Explain that this is about celebrating the birthday boy/girl's life through memories and anecdotes; so it's fine to get a little effusive or sentimental. Alternatively, humor works too. They might recall a funny story about how they first met or something that really cemented their relationship; the more nostalgic the better.
Remind people to include their full name in the letter too, as there may be several people with the same first name.
These look great if you repackage the letters into vintage-style airmail envelopes (see below) or another type of decorative envelope."
"Rather than only draw upon your own collection, considering asking friends and family members to lend you some of their photos of the birthday boy/girl from significant periods of their life.
That way you might discover some less familiar photos—perhaps even some the birthday boy/girl might have forgotten or never even seen before".
"Ask friends and family to rifle through their photo collections to discover lesser-known photos of the birthday boy/girl to tell the story of their life (so far).
Old printed photos can be transferred to a digital format very inexpensively nowadays ($20-$30 for 100 photos, link below) so it's a great opportunity to preserve them for years to come.
Similarly, old photos that are fading, discolored, or damaged can often be restored at the same time (see link below)."
"Slideshows work best when they're a surprise for the birthday boy/girl. Use them to create a focal point that brings everyone together at a certain time for a big reveal. Alternatively, have it playing on a contnuous loop throughout the party to entertain guests during drinks; it can be a great ice breaker / conversation starter.
If you own (or can borrow) a projector for playback it will give a more special 'big-screen' event feel, fill a larger space, and enable more people to see easily in a crowded room. Alternatively, you could cast from a laptop or tablet to a large TV screen."
"As this is a thoughtful 'make-it-yourself' gift, be sure to make a little effort with the styling and presentation; you want it to look handmade, not home-made.
Invest in some decorative envelopes and labels/tags to prevent them looking too amateurish—especially if your handwriting skills aren't great.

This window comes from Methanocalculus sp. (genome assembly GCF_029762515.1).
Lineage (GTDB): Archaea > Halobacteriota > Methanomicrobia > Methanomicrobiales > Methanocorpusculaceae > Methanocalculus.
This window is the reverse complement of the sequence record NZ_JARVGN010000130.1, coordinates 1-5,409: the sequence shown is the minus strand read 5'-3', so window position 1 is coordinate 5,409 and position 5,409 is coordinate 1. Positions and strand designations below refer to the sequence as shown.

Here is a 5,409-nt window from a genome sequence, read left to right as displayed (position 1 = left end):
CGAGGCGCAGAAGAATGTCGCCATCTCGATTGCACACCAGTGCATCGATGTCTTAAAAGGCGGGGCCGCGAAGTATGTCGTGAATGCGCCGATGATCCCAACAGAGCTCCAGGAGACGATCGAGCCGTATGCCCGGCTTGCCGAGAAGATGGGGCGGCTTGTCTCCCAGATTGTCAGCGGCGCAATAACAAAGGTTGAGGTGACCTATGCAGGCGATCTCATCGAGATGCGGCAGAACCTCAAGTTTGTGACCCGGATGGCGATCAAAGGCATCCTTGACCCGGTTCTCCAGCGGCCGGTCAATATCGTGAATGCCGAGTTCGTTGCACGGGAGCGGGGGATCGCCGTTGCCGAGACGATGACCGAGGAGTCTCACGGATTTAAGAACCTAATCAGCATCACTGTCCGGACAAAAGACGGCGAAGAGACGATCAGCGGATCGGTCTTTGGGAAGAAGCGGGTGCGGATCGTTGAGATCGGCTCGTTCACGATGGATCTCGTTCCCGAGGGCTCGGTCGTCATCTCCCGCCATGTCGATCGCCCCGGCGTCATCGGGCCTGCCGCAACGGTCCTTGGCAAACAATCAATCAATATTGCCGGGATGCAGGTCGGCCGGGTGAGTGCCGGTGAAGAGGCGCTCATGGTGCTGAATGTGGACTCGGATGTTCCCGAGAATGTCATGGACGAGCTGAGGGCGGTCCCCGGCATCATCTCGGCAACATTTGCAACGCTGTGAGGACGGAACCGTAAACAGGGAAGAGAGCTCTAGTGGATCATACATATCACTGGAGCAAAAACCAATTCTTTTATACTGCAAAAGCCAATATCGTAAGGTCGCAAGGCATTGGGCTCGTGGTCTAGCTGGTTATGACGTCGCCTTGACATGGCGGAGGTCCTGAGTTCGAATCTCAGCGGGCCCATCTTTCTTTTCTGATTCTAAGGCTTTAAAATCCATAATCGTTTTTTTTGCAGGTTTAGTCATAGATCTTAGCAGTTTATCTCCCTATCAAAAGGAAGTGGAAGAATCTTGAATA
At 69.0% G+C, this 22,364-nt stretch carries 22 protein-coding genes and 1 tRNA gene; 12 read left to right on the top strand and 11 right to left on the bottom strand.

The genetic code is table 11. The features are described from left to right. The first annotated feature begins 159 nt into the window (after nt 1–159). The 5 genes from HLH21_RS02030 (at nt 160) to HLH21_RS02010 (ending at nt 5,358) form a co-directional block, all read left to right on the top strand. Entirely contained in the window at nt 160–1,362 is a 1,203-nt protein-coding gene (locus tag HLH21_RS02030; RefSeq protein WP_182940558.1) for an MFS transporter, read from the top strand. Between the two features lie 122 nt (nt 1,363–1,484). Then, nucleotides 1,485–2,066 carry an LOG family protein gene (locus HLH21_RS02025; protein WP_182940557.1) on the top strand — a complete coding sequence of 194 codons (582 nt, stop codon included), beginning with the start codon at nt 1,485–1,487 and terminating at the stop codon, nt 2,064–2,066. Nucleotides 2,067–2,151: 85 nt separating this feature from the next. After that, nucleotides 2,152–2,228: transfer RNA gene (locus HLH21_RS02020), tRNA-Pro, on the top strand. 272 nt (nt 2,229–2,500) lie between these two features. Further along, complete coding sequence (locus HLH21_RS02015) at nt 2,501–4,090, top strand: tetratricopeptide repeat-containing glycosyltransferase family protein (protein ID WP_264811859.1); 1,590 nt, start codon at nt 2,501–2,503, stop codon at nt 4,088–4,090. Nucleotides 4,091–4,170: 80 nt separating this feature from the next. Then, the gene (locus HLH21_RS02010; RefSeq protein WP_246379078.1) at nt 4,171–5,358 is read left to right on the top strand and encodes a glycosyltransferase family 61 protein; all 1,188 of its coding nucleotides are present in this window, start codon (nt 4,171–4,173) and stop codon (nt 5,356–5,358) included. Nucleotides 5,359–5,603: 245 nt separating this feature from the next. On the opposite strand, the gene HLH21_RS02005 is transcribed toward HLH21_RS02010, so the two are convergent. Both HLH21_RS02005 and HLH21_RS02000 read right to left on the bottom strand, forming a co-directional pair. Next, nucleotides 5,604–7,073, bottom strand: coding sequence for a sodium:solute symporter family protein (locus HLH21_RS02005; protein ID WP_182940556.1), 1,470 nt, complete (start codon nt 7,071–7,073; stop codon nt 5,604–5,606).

That's why I've included some of the examples above. The illustrated envelopes lend a cute, handmade feel that still has a personal touch. Whereas the rich colored and pattered options elevate the presentation to give them a more elegant and stylish look."
A common mistake people make is that they often try to dress an entire room or venue and end up spreading their party decorations too thinly.
This means they get a bit lost when competing with existing room décor and it just dilutes the overall effect.
What you actually want to do is keep everything tight and compact, focusing on a few larger dispays or 'clusters' of decorations in key areas, which will make them look fuller and more noticeable.
Check out the preview images below, then follow the 'Read More' button to my dedicated 75th birthday party decorations page to learn more about the 4 key areas you should focus decorations on:
Entrance decorations should be welcoming and functional; identifying the location, directing guests to the entrance, and creating a warm welcome. The first few minutes of a party set the tone and reassure your guests it’s going to be fun event, so first impressions matter.
Avoid getting stuck at the entrance all night by creating a welcome area to: greet guests; with signage, décor, and self-service arrival drinks, entertain; with activities, photo ops, and party favors, and manage flow; with directional signage for cloakrooms, bathrooms, table plans, and a gift/card table.
Maximize your budget by concentrating decorations around a dessert / buffet table or bar to create one large display / feature wall that will act as a focal point in the room. This will give you more bang for your buck rather than trying to dress an entire venue and spreading decorations too thinly.
Add creative twists and personal touches to everyday decorations, such as balloons and banners, to make them more special. This creates conversation-starters, photo-ops, and talking points to engage and entertain guests while encouraging mingling.
When throwing a party, people often overlook the importance of providing things for guests to do.
It’s so easy to become preoccupied with the basics of party planning, such as invitations, catering, and decorations, that you don’t spare much thought for what guests will do AFTER they’ve tuned up, looked at the decorations, and had a drink.
Small talk will only hold their attention for so long before they start looking at their watch (or phone!) and wondering how soon they can leave.
Engagement is essential for creating atmosphere and ensuring people have a good time.